The 20th-century "recovery of the Anabaptist vision," especially since World War II, likewise has mistrusted enculturated Christianity (Kreider, Holiness). It has emphasized the Exodus-prophets trajectory at the expense of the creation-kings trajectory in choosing models for sociopolitical activism. It has been suspicious of natural theology, which is intimately related to but not identical with a positive theology of creation in classic Christian orthodoxy (John H. Yoder). At the same time, Mennonites have moved into the mainstream cultures, abandoning their subcultures. A variety of forms of enculturated Christianity have been experimented with, but no articulated theology of creation and its re-formation in Christ exists to guide either the older subcultures (nostalgically celebrated, after they disappear) or the new enculturations. The issues are particularly acutely raised in Mennonite institutions and businesses. Similar tensions are evident in Mennonite art. Because the modern world, especially the modern, western Protestant world, has shared the Mennonite mistrust of the sacramental use of the created order, the Mennonite venture into the larger culture has rarely brought Mennonites into contact with articulated theologies of creation, culture, and art. Instead, it has contributed to the tension and confusion between intuitive appreciation for God's creation and fear of using it in idolatrous ways. Similarly, the Protestant mistrust of sacral use of created things lies behind the rise of modern technology and the disastrous modern misuses of the ecology. Contrary to frequent assertions in the ecology movement, the abusive "domination of nature" is not a necessary outcome of Christian theology. As long as Christian theology was based on sacramental use of creation, limits were placed on the exploitation of the natural world. As nature was reduced to mechanics and desacralized, domination by human machinery triumphed.
Discussions of creation in 20th century Mennonite catechism or doctrinal manuals have often been dominated by an effort to respond to the challenge of evolution theory (Daniel Kauffman, Wenger, Harder, Waltner).
As Mennonites begin to work with systematic, articulated theology, the question of creation is being addressed, although there is no consensus on its place in Mennonite life and thought. The reader is referred to the works by Peter C. Erb, Gordon Kaufman, A. James Reimer, and Calvin Redekop in the bibliography below.
Redekop, Calvin W. "Toward a Mennonite Theology and Ethic of Creation." Mennonite Quarterly Review 60 (1986): 387-403.
Erb, Peter C. "Reflections on Mennonite Theology in Canada." Journal of Mennonite Studies 1 (1983): 179-90.
Reimer, A. James. "The Nature and Possibility of a Mennonite Theology." Conrad Grebel Review 1 (1983): 33-55.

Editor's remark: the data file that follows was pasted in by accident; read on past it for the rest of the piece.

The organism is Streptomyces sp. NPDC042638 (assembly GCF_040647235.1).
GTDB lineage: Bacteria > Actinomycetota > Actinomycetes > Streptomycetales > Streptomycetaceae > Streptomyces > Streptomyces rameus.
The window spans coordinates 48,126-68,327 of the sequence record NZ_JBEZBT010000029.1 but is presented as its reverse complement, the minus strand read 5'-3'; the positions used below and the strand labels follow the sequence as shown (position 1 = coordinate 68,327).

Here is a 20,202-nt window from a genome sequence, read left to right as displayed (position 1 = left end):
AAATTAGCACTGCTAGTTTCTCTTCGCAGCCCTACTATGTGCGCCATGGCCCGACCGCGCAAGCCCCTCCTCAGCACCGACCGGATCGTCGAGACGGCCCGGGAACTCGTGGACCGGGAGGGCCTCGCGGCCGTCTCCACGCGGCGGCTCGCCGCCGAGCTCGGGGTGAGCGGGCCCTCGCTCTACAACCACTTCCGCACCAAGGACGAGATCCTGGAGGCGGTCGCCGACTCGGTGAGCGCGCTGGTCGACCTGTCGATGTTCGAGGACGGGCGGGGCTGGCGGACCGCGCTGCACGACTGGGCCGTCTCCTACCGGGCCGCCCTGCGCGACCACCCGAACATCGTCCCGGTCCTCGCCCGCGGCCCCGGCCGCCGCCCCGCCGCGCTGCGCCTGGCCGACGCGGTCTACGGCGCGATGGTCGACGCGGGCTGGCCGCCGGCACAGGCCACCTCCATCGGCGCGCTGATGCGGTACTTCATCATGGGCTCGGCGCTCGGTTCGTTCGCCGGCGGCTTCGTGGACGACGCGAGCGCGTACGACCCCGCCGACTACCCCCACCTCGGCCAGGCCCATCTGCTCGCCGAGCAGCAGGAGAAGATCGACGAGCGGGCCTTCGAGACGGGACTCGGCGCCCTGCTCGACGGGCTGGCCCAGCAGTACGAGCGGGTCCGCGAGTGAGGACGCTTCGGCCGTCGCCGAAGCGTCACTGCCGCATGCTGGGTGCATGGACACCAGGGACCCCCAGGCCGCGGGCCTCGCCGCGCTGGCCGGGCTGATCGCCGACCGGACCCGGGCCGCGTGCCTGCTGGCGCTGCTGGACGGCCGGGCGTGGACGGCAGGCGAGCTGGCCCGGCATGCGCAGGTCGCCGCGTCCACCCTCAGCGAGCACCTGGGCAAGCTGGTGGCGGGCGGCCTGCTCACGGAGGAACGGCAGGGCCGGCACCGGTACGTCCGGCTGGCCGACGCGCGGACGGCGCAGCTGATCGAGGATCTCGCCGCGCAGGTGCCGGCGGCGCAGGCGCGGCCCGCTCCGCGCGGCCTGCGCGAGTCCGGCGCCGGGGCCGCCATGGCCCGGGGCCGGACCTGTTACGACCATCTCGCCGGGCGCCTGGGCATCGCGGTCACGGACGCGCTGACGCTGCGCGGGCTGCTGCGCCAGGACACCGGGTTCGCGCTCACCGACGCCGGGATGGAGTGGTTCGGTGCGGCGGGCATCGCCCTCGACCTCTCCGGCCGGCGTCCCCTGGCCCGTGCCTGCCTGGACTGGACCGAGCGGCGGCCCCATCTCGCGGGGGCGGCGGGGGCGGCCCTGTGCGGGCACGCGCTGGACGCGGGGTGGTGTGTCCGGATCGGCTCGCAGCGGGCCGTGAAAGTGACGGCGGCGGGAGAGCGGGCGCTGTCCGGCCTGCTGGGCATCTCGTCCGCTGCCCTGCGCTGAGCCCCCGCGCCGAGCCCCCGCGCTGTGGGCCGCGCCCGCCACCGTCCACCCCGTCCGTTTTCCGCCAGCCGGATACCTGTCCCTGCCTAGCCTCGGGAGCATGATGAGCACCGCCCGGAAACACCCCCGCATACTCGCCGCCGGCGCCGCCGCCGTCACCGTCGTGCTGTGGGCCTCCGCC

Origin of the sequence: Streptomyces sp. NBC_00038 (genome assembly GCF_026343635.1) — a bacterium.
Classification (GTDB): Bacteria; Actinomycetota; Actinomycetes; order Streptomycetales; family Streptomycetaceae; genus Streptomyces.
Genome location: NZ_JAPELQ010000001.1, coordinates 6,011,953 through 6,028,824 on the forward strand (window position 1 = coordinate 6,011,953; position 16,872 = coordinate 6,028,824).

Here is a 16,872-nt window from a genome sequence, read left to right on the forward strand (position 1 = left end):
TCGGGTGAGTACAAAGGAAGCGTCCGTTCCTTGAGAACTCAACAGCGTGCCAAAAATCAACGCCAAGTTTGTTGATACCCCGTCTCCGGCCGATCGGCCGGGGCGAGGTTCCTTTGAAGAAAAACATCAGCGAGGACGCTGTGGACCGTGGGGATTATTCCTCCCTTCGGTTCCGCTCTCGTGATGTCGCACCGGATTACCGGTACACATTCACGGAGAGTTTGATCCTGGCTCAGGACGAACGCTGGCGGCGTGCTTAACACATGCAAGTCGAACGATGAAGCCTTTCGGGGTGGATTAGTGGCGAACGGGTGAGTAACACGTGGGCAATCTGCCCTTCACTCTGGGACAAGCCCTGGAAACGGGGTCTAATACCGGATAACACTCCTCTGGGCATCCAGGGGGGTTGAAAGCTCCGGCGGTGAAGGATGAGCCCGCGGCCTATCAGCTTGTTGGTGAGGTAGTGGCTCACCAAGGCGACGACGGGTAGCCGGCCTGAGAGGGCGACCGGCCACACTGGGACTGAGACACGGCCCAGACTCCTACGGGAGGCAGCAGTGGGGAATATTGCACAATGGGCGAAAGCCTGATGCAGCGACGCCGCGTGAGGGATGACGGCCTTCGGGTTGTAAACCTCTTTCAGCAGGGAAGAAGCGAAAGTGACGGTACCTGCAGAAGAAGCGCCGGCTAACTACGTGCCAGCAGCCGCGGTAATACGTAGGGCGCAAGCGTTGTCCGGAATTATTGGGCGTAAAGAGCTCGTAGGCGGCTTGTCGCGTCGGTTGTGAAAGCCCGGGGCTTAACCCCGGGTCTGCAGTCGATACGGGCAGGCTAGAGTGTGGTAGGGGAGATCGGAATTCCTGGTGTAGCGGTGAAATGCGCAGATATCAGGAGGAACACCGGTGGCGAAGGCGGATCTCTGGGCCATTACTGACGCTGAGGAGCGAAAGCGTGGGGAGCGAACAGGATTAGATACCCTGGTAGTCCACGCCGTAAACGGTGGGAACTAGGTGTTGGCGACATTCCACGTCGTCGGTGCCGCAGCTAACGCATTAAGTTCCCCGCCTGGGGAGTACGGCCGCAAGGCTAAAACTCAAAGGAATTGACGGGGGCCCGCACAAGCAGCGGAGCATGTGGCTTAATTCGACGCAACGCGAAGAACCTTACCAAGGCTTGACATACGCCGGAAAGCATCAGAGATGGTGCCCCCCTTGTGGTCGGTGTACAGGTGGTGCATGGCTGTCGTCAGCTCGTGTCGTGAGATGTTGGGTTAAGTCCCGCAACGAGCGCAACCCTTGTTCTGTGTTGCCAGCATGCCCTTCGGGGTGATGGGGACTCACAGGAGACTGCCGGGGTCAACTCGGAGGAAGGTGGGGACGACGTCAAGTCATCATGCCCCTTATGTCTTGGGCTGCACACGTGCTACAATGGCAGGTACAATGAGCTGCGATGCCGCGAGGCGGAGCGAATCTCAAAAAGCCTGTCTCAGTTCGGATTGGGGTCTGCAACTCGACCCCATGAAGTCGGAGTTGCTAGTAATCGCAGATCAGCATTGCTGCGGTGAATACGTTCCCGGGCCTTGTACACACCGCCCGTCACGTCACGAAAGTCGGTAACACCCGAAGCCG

Kaufman, Gordon. Systematic Theology: a Historicist Perspective. New York: Scribners, 1968, 1977: ch. 18-23, 31.
Kauffman, Daniel, ed., Doctrines of the Bible. 2nd ed. Scottdale, Pa. : Mennonite Pub. House, 1929, 1949): 35-50, 378-81.
Wenger, J. C. Introduction to Theology. Scottdale, Pa. : Mennonite Pub. House, 1954: esp. 73-85, 107-112, 231-41.
Waltner, James H. This We Believe. Newton, Kan.: Faith and Life, 1968: 30-44.
Harder, Helmut. Guide to Faith. Newton, Kan.: Faith and Life, 1979: ch. 4.
Loewen, Howard John, ed. One Lord, One Church, One Hope, One God: Mennonite Confessions of Faith. Text-Reader Series, 2. Elkhart, Ind.: Institute of Mennonite Studies, 1985, e.g., p. 63 (Dordrecht, art. 1), 80 (Schleitheim, art. 4), 87/85 (General Conference/Ris, 1766/1895, art. 1), 204 (Church of God in Christ, 1952, art. 1).
Goudie, S., ed., Book of Religious Instruction. n.p.: S. Goudie for the Executive Committee, Mennonite Brethren in Christ Church, 1930: 23-26.
Rempel, John D. "Christology and the Lord's Supper in Anabaptism: a Study in the Theology of Balthasar Hubmaier, Pilgram Marpeck, and Dirk Philips." ThD diss., St. Michael's College, Toronto School of Theology, University of Toronto, 1986.
Tokin, John. The Church and the Secular Order in Reformation Thought. New York: Columbia U. Press, 1971.
Stoesz, Willis M. "The New Creature: Menno Simons' Understanding of the Christian faith." Mennonite Quarterly Review 39 (1968): 5-24.
Verduin, Leonard. "Menno Simons' Theology Reviewed." Mennonite Quarterly Review 24 (1950): 53-64.
Keeney, William E. The Development of Dutch Anabaptist Thought and Practice from 1539-1564. Nieuwkoop: B. de Graaf, 1968.
Voolstra, Sjouke. Het woord is vlees geworden: de melchioritisch-rnenniste incarnatieleer. Kampen: J. H. Kok, 1982.
Ollenburger, Ben C. Zion, the City of the Great King. Sheffield: JSOT Press, 1987.
Ollenburger, Ben C. "Isaiah's Creation Theology" in Ex Auditu, 3 (1988): 54-71.
Cronk, Sandra L. "Gelassenheit: the Rites of Redemptive Process Among Old Order Amish and Old Order Mennonite Communities." PhD diss., U. of Chicago, 1977.
Kreider, Alan F. Journey Toward Holiness. Scottdale, Pa.: Herald Press, 1987.
Kraus, C. Norman. "Becoming Who We Are in God (as Christians)." Gospel Herald (12 April 1988): 249-51.
Ladner, Gerhart B. The Idea of Reform. Cambridge, Mass.: Harvard U. Press, 1959.
Schmemann, Alexander. For the Life of the World: Sacraments and Orthodoxy. Crestwood, N.Y.: St. Vladimir's Seminary Press, 1963, 1973.
|Author(s)||Dennis D Martin|
 Cite This Article
Martin, Dennis D. "Creation, Theology of." Global Anabaptist Mennonite Encyclopedia Online. 1989. Web. 28 Sep 2016. http://gameo.org/index.php?title=Creation,_Theology_of&oldid=86955.
Martin, Dennis D. (1989). Creation, Theology of. Global Anabaptist Mennonite Encyclopedia Online. Retrieved 28 September 2016, from http://gameo.org/index.php?title=Creation,_Theology_of&oldid=86955.
©1996-2016 by the Global Anabaptist Mennonite Encyclopedia Online. All rights reserved.